In 1968, Congress took aim at the National Board for the Promotion of Rifle Practice, a small Army advisory panel created during President Theodore Roosevelt's administration to teach Americans how to shoot military rifles and pistols.
But the group, which offers Boy Scout troops and other groups the use of military guns and free ammunition, suffered only a flesh wound. And today, in the pro-defense environment of the Reagan administration, the once-doomed program is not only alive but flourishing.
Its $875,000 budget request for fiscal 1983 sailed through Congress this year without a whisper, and the Army's Office of Civilian Marksmanship, which implements the rifle board's decisions, expects to add at least 125 new clubs to the 1,997 it lists now.
"We have been in a rebuilding stage since 1968," explained Col. Jack R. Rollinger, who has directed the civilian marksmanship program for nine years. "And we are doing well."
Congress created both the rifle board and the marksmanship office in 1903 at the urging of the National Rifle Association.
During the Spanish-American War, the Army had found that many recruits did not know how to handle its rifles, much less hit the target. The NRA and Secretary of War Elihu Root asked Congress to create the training program so that Americans could "defend their country at a moment's notice." In turn, Congress asked the NRA, which was formed in 1871 to promote marksmanship in the military, to organize a network of shooting clubs, using weapons, ammunition, targets and trophies supplied by the Army.
The Army required that all shooting-club members join the NRA and limited the sale of surplus military weapons and ammunition to NRA members. Not surprisingly, the NRA and the program grew together.
But the program was successful in the Army's eyes: a study found that 1.7 million GIs who fought during World War II had participated in it.
The program came under fire from Congress during the Vietnam War. Sen. Edward M. Kennedy (D-Mass.) called it an "obsolete anachronism," nothing more than a direct subsidy to NRA members -- many of whom, he said, had no intention of joining the military. Others criticized the Army for spending up to $2 million to conduct national shooting contests during a controversial war.
While the NRA and Army stopped the Kennedy forces from eliminating the program, they could not keep them from gutting it.
Before the congressional attack, the Army said it had supplied 385,000 persons in 6,000 NRA shooting clubs with 18,000 rifles, 5,000 handguns and millions of rounds of ammunition in 1968.
Congress cut the $670,000 budget to $50,000 and eliminated all but five of the Army's 25 staff positions. The Army was forced to cut the number of clubs to 1,200.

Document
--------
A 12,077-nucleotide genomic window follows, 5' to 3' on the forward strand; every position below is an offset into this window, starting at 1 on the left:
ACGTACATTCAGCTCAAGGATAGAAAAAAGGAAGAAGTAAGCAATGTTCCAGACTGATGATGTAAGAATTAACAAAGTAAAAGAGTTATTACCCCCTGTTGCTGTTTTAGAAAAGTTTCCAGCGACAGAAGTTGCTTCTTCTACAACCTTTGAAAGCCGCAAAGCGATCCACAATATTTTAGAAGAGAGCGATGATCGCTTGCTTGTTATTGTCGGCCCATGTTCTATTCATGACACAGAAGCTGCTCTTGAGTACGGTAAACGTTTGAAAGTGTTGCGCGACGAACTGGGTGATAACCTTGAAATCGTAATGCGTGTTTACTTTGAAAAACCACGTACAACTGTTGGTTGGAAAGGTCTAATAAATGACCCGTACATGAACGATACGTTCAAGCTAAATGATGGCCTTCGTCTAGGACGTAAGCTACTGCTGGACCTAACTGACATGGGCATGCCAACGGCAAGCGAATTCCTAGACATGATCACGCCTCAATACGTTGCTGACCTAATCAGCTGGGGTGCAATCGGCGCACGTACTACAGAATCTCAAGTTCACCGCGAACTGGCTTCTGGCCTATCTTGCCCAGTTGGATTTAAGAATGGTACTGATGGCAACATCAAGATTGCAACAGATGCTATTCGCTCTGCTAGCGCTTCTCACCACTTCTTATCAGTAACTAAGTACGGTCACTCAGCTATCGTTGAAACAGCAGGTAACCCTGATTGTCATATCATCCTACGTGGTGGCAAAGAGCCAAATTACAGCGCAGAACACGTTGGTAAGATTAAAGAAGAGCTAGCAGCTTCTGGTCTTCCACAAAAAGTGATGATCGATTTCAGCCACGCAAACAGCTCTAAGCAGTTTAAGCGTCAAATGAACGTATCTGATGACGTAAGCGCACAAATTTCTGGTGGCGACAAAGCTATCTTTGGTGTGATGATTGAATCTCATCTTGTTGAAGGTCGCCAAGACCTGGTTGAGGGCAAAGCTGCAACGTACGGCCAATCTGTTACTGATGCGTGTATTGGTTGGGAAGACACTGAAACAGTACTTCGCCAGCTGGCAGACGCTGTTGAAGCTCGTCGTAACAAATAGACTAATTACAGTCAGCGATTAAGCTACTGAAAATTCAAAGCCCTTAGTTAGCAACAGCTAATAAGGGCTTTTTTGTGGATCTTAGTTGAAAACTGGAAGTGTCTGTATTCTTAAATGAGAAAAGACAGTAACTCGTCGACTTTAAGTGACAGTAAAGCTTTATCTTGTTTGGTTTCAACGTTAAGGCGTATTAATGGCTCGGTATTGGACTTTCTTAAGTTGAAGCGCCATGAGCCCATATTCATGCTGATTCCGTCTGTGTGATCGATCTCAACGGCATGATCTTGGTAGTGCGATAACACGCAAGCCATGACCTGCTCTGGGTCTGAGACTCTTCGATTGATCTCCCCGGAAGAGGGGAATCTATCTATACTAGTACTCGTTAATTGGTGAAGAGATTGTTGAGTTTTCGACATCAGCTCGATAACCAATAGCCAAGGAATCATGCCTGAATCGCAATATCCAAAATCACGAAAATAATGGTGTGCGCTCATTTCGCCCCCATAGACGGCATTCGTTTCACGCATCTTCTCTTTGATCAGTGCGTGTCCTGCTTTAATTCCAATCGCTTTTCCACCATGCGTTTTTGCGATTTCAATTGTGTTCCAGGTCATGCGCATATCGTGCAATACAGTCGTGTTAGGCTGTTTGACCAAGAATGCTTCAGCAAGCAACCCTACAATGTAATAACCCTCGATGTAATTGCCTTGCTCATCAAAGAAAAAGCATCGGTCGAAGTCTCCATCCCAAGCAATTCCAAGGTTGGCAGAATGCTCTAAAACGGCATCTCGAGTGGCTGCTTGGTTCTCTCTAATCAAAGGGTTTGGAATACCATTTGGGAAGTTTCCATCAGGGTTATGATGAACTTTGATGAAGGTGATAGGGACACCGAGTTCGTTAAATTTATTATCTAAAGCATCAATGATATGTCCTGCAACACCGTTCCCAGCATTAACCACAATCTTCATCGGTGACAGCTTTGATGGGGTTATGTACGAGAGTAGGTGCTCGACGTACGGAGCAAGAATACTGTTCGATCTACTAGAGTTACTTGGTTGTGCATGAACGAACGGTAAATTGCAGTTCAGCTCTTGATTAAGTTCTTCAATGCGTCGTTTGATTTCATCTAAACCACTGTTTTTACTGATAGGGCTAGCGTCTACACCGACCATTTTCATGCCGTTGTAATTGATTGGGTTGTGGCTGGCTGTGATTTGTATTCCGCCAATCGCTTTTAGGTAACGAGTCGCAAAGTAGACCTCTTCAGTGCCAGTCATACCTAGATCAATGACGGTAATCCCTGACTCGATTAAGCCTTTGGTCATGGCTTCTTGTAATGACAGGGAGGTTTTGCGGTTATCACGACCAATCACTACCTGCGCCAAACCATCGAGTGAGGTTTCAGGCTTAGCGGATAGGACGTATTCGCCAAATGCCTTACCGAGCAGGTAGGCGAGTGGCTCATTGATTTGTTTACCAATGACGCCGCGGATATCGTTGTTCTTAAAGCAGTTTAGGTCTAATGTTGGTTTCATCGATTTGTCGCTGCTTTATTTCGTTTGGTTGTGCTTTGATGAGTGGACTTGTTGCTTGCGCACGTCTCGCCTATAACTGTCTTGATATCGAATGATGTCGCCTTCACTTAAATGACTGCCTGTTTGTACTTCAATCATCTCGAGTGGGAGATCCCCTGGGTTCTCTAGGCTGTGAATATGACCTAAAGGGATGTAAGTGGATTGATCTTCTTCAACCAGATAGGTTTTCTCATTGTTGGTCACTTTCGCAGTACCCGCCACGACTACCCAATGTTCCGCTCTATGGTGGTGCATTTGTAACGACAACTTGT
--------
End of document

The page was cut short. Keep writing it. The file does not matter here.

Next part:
As a result, Rollinger said, the Army decided to "reorient" its program. It dropped its requirement that participants join the NRA and began focusing on recruiting younger members, between the ages of 10 and 20. It also turned over most of the responsibility and costs of the national shooting championships to the NRA. And after the United States pulled its forces out of Vietnam, it began rebuilding.
All it takes to qualify for 10 loaned rifles and, for each member, 300 rounds of ammunition per year, Rollinger said, are 10 teenagers and three adult sponsors, one of whom should have some formal small-arms training, either through a police department or the NRA. The Army runs a routine background check of the sponsors, Rollinger said.
A few clubs are sponsored by churches and schools, but 1,187 of them are listed as "independent" -- a designation that critics claim is used to mask the fact that the NRA is the real sponsor.
Rollinger said that since the Army does not ask the sponsors if they belong to the NRA, it has no way of knowing whether that is the case.
A Kennedy aide said the senator still believes the program is a boondoggle, and the National Coalition to Ban Handguns also isn't wild about it. But both have refrained from attacking the program because it involves rifles and they want to focus their efforts on handguns.
The Carter administration's Defense Department said, in its fiscal 1980 budget request, that the program was expendable -- "not a high priority or directly related to the combat readiness of our armed forces."
Rollinger disagrees. A recruit in basic training has to fire only 250 rounds from an M16 to qualify for rifle use, he said. By comparison, it takes most marksmen six to 10 years of daily practice to qualify for national marksmanship contests. "Those are the two extremes," Rollinger said. "But, if it's your son in the foxhole, how much training do you want him to have?"